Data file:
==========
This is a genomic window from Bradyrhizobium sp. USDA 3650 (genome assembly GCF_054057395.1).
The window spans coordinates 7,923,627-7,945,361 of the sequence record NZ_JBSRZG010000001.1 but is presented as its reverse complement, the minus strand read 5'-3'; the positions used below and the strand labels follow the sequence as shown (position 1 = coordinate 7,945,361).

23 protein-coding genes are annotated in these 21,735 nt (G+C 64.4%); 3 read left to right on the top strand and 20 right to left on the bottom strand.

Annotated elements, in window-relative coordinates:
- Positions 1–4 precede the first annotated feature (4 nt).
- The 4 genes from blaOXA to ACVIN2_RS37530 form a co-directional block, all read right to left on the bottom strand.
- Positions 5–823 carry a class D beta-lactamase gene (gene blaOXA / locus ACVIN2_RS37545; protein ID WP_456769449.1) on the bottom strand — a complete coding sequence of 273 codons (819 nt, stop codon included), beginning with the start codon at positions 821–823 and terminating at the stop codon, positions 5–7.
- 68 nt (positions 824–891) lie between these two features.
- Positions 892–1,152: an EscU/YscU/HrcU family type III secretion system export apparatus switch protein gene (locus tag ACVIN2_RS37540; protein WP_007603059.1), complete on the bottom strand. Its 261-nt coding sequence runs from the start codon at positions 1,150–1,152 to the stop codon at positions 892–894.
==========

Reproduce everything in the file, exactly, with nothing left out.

This is a genomic window from Bradyrhizobium sp. USDA 3650 (genome assembly GCF_054057395.1).
The window spans coordinates 7,923,627-7,945,361 of the sequence record NZ_JBSRZG010000001.1 but is presented as its reverse complement, the minus strand read 5'-3'; the positions used below and the strand labels follow the sequence as shown (position 1 = coordinate 7,945,361).

23 protein-coding genes are annotated in these 21,735 nt (G+C 64.4%); 3 read left to right on the top strand and 20 right to left on the bottom strand.

Annotated elements, in window-relative coordinates:
- Positions 1–4 precede the first annotated feature (4 nt).
- The 4 genes from blaOXA to ACVIN2_RS37530 form a co-directional block, all read right to left on the bottom strand.
- Positions 5–823 carry a class D beta-lactamase gene (gene blaOXA / locus ACVIN2_RS37545; protein ID WP_456769449.1) on the bottom strand — a complete coding sequence of 273 codons (819 nt, stop codon included), beginning with the start codon at positions 821–823 and terminating at the stop codon, positions 5–7.
- 68 nt (positions 824–891) lie between these two features.
- Positions 892–1,152: an EscU/YscU/HrcU family type III secretion system export apparatus switch protein gene (locus tag ACVIN2_RS37540; protein WP_007603059.1), complete on the bottom strand. Its 261-nt coding sequence runs from the start codon at positions 1,150–1,152 to the stop codon at positions 892–894.